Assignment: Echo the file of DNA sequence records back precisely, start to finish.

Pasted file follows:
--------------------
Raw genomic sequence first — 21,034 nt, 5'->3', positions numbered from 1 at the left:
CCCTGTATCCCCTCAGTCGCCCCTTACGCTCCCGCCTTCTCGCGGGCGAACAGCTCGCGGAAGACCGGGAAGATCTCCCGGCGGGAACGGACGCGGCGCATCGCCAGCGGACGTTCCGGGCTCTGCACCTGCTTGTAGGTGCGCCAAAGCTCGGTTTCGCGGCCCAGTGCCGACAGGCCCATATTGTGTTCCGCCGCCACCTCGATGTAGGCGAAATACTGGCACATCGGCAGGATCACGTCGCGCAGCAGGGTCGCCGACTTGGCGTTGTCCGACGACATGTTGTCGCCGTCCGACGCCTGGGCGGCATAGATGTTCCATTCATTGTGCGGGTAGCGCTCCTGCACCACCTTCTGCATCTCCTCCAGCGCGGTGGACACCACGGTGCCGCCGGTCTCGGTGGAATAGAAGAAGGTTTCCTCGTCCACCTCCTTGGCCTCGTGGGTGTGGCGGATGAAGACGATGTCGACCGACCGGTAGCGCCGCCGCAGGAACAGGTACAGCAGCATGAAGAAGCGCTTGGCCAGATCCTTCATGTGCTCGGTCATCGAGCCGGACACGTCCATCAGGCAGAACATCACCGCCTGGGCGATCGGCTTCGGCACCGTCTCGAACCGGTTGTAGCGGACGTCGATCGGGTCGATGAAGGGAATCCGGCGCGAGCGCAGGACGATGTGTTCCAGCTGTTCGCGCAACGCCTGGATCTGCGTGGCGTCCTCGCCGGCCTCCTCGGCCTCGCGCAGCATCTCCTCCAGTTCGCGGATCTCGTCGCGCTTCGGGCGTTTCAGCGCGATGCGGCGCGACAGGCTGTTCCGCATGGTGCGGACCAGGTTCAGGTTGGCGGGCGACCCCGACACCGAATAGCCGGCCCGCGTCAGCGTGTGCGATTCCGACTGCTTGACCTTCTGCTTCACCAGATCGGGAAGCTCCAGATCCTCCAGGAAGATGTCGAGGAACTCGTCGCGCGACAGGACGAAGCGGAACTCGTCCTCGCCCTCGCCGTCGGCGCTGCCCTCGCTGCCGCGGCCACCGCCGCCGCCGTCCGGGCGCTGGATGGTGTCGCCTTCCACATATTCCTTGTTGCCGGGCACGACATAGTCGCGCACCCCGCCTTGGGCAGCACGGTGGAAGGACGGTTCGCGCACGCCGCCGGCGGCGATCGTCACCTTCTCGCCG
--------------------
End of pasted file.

Raw genomic sequence first — 21,034 nt, 5'->3', positions numbered from 1 at the left:
CCCTGTATCCCCTCAGTCGCCCCTTACGCTCCCGCCTTCTCGCGGGCGAACAGCTCGCGGAAGACCGGGAAGATCTCCCGGCGGGAACGGACGCGGCGCATCGCCAGCGGACGTTCCGGGCTCTGCACCTGCTTGTAGGTGCGCCAAAGCTCGGTTTCGCGGCCCAGTGCCGACAGGCCCATATTGTGTTCCGCCGCCACCTCGATGTAGGCGAAATACTGGCACATCGGCAGGATCACGTCGCGCAGCAGGGTCGCCGACTTGGCGTTGTCCGACGACATGTTGTCGCCGTCCGACGCCTGGGCGGCATAGATGTTCCATTCATTGTGCGGGTAGCGCTCCTGCACCACCTTCTGCATCTCCTCCAGCGCGGTGGACACCACGGTGCCGCCGGTCTCGGTGGAATAGAAGAAGGTTTCCTCGTCCACCTCCTTGGCCTCGTGGGTGTGGCGGATGAAGACGATGTCGACCGACCGGTAGCGCCGCCGCAGGAACAGGTACAGCAGCATGAAGAAGCGCTTGGCCAGATCCTTCATGTGCTCGGTCATCGAGCCGGACACGTCCATCAGGCAGAACATCACCGCCTGGGCGATCGGCTTCGGCACCGTCTCGAACCGGTTGTAGCGGACGTCGATCGGGTCGATGAAGGGAATCCGGCGCGAGCGCAGGACGATGTGTTCCAGCTGTTCGCGCAACGCCTGGATCTGCGTGGCGTCCTCGCCGGCCTCCTCGGCCTCGCGCAGCATCTCCTCCAGTTCGCGGATCTCGTCGCGCTTCGGGCGTTTCAGCGCGATGCGGCGCGACAGGCTGTTCCGCATGGTGCGGACCAGGTTCAGGTTGGCGGGCGACCCCGACACCGAATAGCCGGCCCGCGTCAGCGTGTGCGATTCCGACTGCTTGACCTTCTGCTTCACCAGATCGGGAAGCTCCAGATCCTCCAGGAAGATGTCGAGGAACTCGTCGCGCGACAGGACGAAGCGGAACTCGTCCTCGCCCTCGCCGTCGGCGCTGCCCTCGCTGCCGCGGCCACCGCCGCCGCCGTCCGGGCGCTGGATGGTGTCGCCTTCCACATATTCCTTGTTGCCGGGCACGACATAGTCGCGCACCCCGCCTTGGGCAGCACGGTGGAAGGACGGTTCGCGCACGCCGCCGGCGGCGATCGTCACCTTCTCGCCG